When renowned film director Péter Gárdos wrote the story, he intended it as a film script, but eventually he made it into a novel. “Fever at Dawn,” the love story of two Holocaust survivors―the author’s parents―has ever since sold in more than 20 territories.
In prose, especially fiction, Arte Povera is a tough style to sell. Iván Mándy’s late work, quintessentialized by the novella Left Behind, shares qualities with not only Arte Povera but also with the beatup Baluch nomad prayer rug you hang on your wall after giving it a good wash and overcasting its edges with brown wool. Treasures found in the dust, dusted off, begin to shine in the thoughtful beholder’s eye.
To the English-language reader, Kosztolányi is chiefly known as the author of the novels Skylark and Anna Édes. Yet his Complaints of a Poor Little Child is one of the best known books of 20th-century Hungarian poetry. In these poems, Kosztolányi captures the world of childhoodin its timelessness and sense of eternal beginning.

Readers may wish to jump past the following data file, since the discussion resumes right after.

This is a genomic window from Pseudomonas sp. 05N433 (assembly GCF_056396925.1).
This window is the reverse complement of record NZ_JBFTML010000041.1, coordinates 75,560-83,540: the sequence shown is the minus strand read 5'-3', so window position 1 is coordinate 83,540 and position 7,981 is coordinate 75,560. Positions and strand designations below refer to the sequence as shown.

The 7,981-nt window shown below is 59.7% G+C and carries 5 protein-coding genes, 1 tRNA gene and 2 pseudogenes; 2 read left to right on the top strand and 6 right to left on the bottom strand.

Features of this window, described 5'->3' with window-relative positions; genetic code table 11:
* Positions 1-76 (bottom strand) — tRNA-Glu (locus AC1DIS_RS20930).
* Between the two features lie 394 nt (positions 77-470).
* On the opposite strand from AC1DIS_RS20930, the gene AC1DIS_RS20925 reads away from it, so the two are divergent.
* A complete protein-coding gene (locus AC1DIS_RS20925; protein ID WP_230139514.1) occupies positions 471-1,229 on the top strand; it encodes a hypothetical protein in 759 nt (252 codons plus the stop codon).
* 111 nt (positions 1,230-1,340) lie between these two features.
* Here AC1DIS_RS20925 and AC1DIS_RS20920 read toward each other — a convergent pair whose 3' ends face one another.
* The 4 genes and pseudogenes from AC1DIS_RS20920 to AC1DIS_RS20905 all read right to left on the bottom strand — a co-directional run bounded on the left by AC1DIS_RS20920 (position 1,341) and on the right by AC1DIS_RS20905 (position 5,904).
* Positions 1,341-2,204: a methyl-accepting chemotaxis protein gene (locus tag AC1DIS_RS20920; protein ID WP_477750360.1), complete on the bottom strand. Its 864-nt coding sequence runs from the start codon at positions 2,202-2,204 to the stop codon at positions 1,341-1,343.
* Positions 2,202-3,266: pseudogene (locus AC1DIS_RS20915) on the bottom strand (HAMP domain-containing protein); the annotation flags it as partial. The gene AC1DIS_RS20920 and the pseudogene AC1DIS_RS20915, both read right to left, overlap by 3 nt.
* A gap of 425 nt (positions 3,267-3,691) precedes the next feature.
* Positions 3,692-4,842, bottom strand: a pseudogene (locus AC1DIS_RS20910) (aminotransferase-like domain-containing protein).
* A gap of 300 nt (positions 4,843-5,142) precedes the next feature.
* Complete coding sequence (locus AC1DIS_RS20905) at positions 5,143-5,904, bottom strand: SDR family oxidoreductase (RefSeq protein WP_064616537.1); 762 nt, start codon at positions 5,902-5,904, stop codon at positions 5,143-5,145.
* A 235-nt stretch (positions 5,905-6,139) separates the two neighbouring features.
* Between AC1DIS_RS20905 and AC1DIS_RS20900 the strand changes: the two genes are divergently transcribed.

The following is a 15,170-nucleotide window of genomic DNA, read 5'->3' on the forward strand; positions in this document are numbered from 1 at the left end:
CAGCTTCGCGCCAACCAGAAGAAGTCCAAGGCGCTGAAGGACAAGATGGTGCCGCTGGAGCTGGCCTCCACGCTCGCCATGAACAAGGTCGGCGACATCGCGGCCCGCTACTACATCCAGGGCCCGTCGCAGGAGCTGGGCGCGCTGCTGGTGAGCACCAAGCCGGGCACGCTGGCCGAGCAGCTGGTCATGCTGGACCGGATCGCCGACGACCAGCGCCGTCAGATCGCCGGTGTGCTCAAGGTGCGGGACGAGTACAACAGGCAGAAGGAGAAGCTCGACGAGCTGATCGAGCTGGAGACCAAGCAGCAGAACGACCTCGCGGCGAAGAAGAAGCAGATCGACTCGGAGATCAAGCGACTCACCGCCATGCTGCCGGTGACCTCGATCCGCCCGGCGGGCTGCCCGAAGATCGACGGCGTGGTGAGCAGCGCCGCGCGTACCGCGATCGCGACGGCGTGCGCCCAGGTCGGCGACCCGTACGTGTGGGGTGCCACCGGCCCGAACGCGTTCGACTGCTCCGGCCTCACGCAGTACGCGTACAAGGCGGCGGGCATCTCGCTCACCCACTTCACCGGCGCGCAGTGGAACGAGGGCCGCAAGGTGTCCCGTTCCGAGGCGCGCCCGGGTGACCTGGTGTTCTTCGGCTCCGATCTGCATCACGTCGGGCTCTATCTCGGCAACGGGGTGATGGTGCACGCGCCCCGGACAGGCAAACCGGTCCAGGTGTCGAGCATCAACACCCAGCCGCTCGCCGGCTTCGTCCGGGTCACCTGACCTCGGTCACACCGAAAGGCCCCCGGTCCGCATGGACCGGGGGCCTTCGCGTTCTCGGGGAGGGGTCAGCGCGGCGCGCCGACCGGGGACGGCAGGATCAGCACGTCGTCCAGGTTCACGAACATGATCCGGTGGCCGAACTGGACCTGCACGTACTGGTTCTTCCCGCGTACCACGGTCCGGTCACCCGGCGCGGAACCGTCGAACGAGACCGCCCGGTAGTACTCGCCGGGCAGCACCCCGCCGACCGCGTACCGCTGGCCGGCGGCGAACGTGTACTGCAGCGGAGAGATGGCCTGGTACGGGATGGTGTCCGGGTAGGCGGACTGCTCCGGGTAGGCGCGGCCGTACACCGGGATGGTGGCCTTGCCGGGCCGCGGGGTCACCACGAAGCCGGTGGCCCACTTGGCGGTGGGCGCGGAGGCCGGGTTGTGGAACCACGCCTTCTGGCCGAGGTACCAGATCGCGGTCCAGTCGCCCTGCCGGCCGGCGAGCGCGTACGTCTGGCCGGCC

In a world in which market-oriented sensations rule, even as the celebrations carry on he dares look in the eye the expropriation of the fatelessness which his fate has become. He calls it his clown nature.